Integrated Soil Fertility and Plant Nutrient Management in Tropical Agro-Ecosystems: A Review

Agegnehu, G and Amade, T (2017) Integrated Soil Fertility and Plant Nutrient Management in Tropical Agro-Ecosystems: A Review. Pedosphere, 27 (4). pp. 662-680. ISSN 10020160

[img] PDF - Published Version
Restricted to ICRISAT users only

Download (637kB) | Request a copy


The greatest challenge for tropical agriculture is land degradation and reduction in soil fertility for sustainable crop and livestock production. Associated problems include soil erosion, nutrient mining, competition for biomass for multiple uses, limited application of inorganic fertilizers, and limited capacity of farmers to recognize the decline in soil quality and its consequences on productivity. Integrated soil fertility management (ISFM) is an approach to improve crop yields, while preserving sustainable and long-term soil fertility through the combined judicious use of fertilizers, recycled organic resources, responsive crop varieties, and improved agronomic practices, which minimize nutrient losses and improve the nutrient-use efficiency of crops. Soil fertility and nutrient management studies in Ethiopia under on-station and on-farm conditions showed that the combined application of inorganic and organic fertilizers significantly increased crop yields compared to either alone in tropical agro-ecosystems. Yield benefits were more apparent when fertilizer application was accompanied by crop rotation, green manuring, or crop residue management. The combination of manure and NP fertilizer could increase wheat and faba bean grain yields by 50%–100%, whereas crop rotation with grain legumes could increase cereal grain yields by up to 200%. Although organic residues are key inputs for soil fertility management, about 85% of these residues is used for livestock feed and energy; thus, there is a need for increasing crop biomass. The main incentive for farmers to adopt ISFM practices is economic benefits. The success of ISFM also depends on research and development institutions to provide technical support, technology adoption, information dissemination, and creation of market incentives for farmers in tropical agro-ecosystems.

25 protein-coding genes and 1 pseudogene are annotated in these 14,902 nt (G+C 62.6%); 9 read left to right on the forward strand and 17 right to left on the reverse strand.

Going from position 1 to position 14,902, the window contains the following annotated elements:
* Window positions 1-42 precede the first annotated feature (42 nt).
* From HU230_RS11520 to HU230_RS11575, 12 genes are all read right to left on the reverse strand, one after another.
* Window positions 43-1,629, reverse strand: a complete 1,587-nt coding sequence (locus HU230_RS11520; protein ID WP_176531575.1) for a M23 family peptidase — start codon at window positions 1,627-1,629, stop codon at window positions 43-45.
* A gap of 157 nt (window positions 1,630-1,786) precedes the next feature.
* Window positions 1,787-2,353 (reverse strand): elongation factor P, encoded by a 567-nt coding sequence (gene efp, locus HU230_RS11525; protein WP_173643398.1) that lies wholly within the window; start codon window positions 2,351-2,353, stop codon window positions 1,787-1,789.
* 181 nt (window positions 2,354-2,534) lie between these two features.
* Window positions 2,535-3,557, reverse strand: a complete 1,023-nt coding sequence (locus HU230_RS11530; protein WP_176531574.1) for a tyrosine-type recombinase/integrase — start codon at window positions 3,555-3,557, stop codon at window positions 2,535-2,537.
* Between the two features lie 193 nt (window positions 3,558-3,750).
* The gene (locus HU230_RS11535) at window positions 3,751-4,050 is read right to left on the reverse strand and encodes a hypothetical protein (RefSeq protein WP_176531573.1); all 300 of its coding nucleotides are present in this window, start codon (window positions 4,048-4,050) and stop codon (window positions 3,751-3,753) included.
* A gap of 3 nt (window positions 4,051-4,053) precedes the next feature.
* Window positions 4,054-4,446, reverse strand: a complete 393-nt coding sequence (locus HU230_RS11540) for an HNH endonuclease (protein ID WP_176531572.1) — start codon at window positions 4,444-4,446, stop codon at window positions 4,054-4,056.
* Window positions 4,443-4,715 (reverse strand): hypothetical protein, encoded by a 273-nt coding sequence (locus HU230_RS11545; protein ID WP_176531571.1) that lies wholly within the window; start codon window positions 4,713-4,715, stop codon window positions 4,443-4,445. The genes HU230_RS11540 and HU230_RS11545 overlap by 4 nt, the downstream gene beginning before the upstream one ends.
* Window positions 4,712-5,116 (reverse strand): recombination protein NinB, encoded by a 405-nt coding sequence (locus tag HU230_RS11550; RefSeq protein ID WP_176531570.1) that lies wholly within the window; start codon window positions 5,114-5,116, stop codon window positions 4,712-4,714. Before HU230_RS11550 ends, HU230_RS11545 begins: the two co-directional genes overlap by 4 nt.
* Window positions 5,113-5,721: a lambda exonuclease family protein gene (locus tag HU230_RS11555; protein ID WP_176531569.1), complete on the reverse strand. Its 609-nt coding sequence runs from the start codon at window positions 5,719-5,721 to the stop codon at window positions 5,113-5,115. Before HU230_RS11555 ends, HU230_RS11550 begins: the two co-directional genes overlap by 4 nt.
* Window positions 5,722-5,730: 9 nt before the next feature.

Item Type: Article
Divisions: Research Program : East & Southern Africa
Uncontrolled Keywords: Crop rotation, crop yield, food security, integrated soil fertility management, organic sources, nutrient-use efficiency, sustainability, soil fertility, tropical agriculture, land degradation, tropical agro-ecosystems, nutrient management studies, Ethiopia, fertilizers
Subjects: Others > Climate Smart Agriculture (CSA)
Others > Soil Fertility
Others > Plant Nutrition
Others > Fertilizers
Others > Soil Science
Others > African Agriculture
Others > Sub-Saharan Africa
Depositing User: Mr Ramesh K
Date Deposited: 13 Sep 2017 06:28
Last Modified: 13 Sep 2017 06:28
Official URL:
Funders: Australian Agency for International Development (AusAID)
Acknowledgement: The Australian Agency for International Development (AusAID) is highly acknowledged for funding this review as part of the study of the first author in Australia. We are also grateful to the anonymous reviewers whose comments and suggestions improved this manuscript.
View Statistics

Actions (login required)

View Item View Item